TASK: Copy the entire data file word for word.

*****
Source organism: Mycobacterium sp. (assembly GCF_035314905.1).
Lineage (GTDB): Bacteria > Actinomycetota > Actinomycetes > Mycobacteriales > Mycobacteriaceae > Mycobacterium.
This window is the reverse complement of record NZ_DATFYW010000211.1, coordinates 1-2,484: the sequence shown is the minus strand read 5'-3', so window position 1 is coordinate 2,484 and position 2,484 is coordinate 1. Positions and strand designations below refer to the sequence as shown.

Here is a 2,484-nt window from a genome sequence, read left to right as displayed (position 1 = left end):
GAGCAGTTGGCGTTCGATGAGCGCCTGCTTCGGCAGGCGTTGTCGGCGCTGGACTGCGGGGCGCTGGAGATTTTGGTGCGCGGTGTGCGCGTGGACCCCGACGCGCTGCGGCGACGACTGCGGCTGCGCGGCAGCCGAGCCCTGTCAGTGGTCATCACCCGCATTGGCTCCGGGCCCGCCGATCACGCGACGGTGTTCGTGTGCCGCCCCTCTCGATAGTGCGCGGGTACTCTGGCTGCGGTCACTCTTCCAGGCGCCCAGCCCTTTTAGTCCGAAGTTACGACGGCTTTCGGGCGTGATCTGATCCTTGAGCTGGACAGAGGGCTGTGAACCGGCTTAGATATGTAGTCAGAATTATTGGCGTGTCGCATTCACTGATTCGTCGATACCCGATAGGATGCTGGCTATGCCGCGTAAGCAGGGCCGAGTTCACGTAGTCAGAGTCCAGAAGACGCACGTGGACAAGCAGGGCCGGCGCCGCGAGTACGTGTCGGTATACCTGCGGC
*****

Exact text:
Source organism: Mycobacterium sp. (assembly GCF_035314905.1).
Lineage (GTDB): Bacteria > Actinomycetota > Actinomycetes > Mycobacteriales > Mycobacteriaceae > Mycobacterium.
This window is the reverse complement of record NZ_DATFYW010000211.1, coordinates 1-2,484: the sequence shown is the minus strand read 5'-3', so window position 1 is coordinate 2,484 and position 2,484 is coordinate 1. Positions and strand designations below refer to the sequence as shown.

Here is a 2,484-nt window from a genome sequence, read left to right as displayed (position 1 = left end):
GAGCAGTTGGCGTTCGATGAGCGCCTGCTTCGGCAGGCGTTGTCGGCGCTGGACTGCGGGGCGCTGGAGATTTTGGTGCGCGGTGTGCGCGTGGACCCCGACGCGCTGCGGCGACGACTGCGGCTGCGCGGCAGCCGAGCCCTGTCAGTGGTCATCACCCGCATTGGCTCCGGGCCCGCCGATCACGCGACGGTGTTCGTGTGCCGCCCCTCTCGATAGTGCGCGGGTACTCTGGCTGCGGTCACTCTTCCAGGCGCCCAGCCCTTTTAGTCCGAAGTTACGACGGCTTTCGGGCGTGATCTGATCCTTGAGCTGGACAGAGGGCTGTGAACCGGCTTAGATATGTAGTCAGAATTATTGGCGTGTCGCATTCACTGATTCGTCGATACCCGATAGGATGCTGGCTATGCCGCGTAAGCAGGGCCGAGTTCACGTAGTCAGAGTCCAGAAGACGCACGTGGACAAGCAGGGCCGGCGCCGCGAGTACGTGTCGGTATACCTGCGGC